Smoking cannabis makes you lazy, study suggests

Scientists say reduced wilingness to exert themselves may explain why marijuana users do less well in education and work

Benjamin Kentish
Friday 26 August 2016 17:11 BST
Cannabis use has been linked to anxiety and psychosis
Cannabis use has been linked to anxiety and psychosis

Smoking cannabis could make you lazy, according to a new study.

Researchers at the University of British Columbia gave the chemical tetrahydrocannabinol (THC), the main brain-affecting ingredient in cannabis, to laboratory rats.

They found this made them less willing to carry out a complex task for a large reward, with most opting for an easier one despite a smaller prize.

Mason Silveira, who led the study, said: “Perhaps unsurprisingly, we found that when we gave THC to these rats, they basically became cognitively lazy.

“What’s interesting, however, is that their ability to do the difficult challenge was unaffected by THC. The rats could still do the task— they just didn’t want to.”

Weed-Growing 'Nuns' Hope to Heal the World with Cannabis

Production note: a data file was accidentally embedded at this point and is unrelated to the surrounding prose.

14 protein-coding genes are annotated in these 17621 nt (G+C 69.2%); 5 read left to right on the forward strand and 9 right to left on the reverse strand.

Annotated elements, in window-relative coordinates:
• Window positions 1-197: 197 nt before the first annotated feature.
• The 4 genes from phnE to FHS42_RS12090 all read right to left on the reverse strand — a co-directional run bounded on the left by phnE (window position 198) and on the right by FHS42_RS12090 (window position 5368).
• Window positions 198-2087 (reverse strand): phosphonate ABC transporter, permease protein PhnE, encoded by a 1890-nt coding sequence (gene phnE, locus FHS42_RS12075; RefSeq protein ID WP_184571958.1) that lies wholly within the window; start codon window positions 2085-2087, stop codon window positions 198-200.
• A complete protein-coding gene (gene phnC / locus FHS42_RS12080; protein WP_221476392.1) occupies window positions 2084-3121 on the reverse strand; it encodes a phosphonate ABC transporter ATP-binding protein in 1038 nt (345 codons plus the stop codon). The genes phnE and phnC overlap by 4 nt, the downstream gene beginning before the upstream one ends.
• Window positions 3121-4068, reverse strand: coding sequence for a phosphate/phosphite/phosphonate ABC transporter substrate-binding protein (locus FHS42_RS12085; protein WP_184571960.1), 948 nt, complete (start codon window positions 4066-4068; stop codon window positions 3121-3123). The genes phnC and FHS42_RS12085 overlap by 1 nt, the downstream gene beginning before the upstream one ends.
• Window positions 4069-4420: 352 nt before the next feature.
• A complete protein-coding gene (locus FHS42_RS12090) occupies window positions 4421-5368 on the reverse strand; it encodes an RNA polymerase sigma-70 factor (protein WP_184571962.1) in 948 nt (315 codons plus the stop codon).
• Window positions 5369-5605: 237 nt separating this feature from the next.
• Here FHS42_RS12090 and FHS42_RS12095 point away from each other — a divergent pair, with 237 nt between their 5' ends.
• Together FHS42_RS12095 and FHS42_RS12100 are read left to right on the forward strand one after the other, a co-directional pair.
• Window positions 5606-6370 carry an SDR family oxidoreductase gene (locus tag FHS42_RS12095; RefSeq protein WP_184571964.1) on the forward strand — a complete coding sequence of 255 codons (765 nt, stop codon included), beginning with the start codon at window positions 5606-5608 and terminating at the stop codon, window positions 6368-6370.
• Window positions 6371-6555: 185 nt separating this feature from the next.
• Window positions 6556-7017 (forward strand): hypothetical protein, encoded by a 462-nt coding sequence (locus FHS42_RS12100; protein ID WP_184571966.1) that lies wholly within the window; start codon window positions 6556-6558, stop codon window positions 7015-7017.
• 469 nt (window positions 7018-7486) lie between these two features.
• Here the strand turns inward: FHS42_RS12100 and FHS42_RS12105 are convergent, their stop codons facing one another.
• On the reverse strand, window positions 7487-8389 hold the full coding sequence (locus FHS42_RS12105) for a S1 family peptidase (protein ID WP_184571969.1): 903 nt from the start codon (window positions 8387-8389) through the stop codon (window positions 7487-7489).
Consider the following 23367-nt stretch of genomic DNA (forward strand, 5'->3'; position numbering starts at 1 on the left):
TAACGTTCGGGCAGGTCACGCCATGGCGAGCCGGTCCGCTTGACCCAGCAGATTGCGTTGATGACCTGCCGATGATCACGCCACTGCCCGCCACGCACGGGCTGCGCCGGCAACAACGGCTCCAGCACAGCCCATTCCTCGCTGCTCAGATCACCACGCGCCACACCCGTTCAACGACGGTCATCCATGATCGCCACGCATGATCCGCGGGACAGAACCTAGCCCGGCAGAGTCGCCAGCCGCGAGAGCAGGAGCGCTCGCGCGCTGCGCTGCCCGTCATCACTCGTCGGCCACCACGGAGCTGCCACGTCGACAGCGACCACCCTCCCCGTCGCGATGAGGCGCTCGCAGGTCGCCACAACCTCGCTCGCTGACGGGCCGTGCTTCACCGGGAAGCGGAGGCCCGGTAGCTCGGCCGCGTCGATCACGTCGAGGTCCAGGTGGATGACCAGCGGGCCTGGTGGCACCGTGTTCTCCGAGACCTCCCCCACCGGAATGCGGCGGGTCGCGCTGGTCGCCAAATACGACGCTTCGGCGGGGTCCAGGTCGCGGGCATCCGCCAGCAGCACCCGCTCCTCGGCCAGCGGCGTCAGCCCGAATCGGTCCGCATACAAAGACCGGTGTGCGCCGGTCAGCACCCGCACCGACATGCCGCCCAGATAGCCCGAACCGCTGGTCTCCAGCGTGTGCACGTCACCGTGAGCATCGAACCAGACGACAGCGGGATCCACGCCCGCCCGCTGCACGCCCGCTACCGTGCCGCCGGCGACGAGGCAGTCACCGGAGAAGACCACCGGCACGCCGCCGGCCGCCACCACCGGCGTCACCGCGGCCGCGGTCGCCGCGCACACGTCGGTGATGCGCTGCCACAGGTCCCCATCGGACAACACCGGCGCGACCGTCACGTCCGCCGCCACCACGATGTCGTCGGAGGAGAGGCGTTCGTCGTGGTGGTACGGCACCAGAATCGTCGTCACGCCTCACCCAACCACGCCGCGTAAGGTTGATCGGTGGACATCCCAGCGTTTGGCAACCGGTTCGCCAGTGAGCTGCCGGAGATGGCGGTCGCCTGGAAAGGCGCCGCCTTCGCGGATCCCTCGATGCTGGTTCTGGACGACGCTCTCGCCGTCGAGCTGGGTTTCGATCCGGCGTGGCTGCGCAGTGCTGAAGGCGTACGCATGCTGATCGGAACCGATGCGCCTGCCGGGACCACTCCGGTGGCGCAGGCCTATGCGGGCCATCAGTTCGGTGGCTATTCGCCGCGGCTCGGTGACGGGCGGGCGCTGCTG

The type of cannabis sold as a recreational drug contains much higher levels of damaging THC than cannabis produced for medicinal purposes, which has more of a chemical called cannabidiol that is better for the brain.

THC has been linked to anxiety and psychosis, as well as problems with learning, memory and attention.

But the new study suggests that rather than making people less able to complete tasks, cannabis simply makes them less motivated to do so.

The researchers said their findings might explain why cannabis use is linked to poorer education, lower earnings and worse employment prospects.

Scientists gave 29 rats doses of THC to see whether it made them less likely to opt for tasks that required more effort.

Rats were presented with a choice of levers, with some resulting in low-effort tasks that delivered small food rewards and others leading to high-effort tasks that resulted in big food rewards.

Under normal circumstances, most rats choose a harder challenge to earn a bigger reward. But after being drugged they switched to the easier option.

THC was found to cause changes in the medial prefrontal cortex, a part of the brain involved in in decision-making.

Join our commenting forum

Join thought-provoking conversations, follow other Independent readers and see their replies


Thank you for registering

Please refresh the page or navigate to another page on the site to be automatically logged inPlease refresh your browser to be logged in